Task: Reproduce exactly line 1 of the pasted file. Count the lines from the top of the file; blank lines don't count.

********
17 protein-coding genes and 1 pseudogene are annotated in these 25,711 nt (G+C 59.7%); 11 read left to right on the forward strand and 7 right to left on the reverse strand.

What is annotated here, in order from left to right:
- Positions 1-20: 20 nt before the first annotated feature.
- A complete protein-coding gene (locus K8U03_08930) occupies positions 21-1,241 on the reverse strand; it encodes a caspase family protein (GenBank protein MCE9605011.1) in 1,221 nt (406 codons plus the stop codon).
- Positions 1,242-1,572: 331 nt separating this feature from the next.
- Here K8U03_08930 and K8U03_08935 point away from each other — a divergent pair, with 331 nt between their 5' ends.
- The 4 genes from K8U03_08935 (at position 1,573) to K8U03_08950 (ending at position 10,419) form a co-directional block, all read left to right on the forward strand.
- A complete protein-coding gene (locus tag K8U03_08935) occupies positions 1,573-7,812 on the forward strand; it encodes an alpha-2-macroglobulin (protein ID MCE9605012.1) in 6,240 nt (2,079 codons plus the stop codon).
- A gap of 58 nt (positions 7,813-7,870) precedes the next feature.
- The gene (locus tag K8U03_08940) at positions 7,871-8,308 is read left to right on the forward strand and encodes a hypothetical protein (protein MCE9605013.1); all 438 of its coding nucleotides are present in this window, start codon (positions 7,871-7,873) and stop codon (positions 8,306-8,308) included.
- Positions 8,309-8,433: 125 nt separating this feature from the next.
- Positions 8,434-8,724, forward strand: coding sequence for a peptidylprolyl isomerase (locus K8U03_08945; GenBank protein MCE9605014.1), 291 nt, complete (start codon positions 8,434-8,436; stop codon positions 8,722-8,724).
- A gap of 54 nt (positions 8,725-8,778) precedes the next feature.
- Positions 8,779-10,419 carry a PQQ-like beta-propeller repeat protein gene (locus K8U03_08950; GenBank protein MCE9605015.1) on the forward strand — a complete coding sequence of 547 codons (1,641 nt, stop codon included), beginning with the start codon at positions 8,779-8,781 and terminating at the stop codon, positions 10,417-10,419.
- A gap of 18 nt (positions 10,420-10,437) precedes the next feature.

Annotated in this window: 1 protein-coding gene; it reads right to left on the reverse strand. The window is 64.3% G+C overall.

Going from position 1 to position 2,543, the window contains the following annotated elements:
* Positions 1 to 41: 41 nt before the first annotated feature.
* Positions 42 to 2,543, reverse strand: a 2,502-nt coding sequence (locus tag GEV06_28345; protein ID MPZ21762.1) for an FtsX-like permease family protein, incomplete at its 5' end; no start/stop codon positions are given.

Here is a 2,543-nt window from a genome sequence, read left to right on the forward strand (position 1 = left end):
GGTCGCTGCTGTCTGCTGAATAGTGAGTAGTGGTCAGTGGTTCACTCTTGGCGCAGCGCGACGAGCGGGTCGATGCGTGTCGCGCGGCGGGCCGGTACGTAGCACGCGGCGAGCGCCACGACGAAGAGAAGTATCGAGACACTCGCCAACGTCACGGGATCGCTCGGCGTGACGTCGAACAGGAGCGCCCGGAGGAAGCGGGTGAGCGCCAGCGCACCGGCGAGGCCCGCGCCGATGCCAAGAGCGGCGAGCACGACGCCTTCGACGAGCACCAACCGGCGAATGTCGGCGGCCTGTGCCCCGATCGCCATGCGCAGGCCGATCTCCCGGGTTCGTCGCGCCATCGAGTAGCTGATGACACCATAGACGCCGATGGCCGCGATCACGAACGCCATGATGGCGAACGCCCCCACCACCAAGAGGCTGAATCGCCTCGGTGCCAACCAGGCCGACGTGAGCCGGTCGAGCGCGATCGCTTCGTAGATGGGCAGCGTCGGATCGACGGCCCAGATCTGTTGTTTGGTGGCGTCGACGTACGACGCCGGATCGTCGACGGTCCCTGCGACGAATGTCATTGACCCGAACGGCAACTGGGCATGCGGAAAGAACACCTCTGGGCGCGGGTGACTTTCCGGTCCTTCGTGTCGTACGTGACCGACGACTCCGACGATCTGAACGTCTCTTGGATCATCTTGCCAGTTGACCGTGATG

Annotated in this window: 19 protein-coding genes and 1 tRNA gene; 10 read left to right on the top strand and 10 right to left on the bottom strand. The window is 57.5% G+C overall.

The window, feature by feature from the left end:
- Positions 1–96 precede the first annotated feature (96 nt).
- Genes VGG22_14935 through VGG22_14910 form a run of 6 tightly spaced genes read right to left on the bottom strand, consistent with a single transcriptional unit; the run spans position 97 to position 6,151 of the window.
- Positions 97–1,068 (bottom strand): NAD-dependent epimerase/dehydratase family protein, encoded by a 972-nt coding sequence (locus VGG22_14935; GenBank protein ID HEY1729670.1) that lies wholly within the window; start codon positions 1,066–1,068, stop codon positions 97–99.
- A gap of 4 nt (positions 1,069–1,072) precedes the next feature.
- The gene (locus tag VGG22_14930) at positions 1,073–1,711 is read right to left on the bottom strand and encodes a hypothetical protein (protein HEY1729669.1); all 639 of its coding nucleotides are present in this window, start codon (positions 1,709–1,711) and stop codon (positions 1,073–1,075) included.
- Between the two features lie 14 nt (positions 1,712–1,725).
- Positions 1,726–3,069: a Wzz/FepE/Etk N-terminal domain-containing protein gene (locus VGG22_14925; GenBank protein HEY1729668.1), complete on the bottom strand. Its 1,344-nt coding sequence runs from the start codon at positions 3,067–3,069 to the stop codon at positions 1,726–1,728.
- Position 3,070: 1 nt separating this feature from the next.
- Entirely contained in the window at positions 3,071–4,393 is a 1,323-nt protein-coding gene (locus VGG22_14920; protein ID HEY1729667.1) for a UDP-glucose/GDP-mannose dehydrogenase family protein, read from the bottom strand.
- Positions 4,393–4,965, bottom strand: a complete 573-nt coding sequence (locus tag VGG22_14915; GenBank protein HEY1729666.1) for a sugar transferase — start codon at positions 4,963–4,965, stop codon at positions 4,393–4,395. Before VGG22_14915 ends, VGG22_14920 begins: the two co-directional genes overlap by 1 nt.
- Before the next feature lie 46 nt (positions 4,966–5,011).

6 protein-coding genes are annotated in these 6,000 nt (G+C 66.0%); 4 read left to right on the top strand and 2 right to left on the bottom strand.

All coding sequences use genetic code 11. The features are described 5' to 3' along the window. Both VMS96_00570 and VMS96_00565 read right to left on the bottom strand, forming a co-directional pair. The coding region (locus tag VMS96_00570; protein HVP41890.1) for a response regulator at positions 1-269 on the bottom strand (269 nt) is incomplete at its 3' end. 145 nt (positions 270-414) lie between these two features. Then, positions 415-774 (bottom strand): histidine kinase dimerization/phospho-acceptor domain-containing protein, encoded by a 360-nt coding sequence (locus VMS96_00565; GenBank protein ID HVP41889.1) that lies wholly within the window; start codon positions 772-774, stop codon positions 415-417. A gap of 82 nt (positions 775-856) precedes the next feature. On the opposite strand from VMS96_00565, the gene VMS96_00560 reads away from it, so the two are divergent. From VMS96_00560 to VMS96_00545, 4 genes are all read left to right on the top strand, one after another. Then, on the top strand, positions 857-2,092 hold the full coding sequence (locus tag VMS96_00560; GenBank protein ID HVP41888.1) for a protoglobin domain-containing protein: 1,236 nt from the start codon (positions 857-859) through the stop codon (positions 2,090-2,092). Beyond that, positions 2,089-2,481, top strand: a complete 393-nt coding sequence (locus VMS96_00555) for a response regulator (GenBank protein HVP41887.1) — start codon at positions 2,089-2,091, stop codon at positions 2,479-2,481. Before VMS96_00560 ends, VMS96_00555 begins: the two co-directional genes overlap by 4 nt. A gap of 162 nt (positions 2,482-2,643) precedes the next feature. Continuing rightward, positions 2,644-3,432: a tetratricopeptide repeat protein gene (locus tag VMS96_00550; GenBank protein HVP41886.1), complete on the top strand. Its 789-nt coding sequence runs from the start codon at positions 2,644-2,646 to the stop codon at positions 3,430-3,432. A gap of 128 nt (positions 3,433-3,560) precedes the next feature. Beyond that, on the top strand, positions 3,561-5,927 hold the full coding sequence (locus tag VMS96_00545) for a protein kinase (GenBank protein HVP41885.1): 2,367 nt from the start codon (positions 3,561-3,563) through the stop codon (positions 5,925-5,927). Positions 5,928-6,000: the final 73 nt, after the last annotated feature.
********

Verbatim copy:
17 protein-coding genes and 1 pseudogene are annotated in these 25,711 nt (G+C 59.7%); 11 read left to right on the forward strand and 7 right to left on the reverse strand.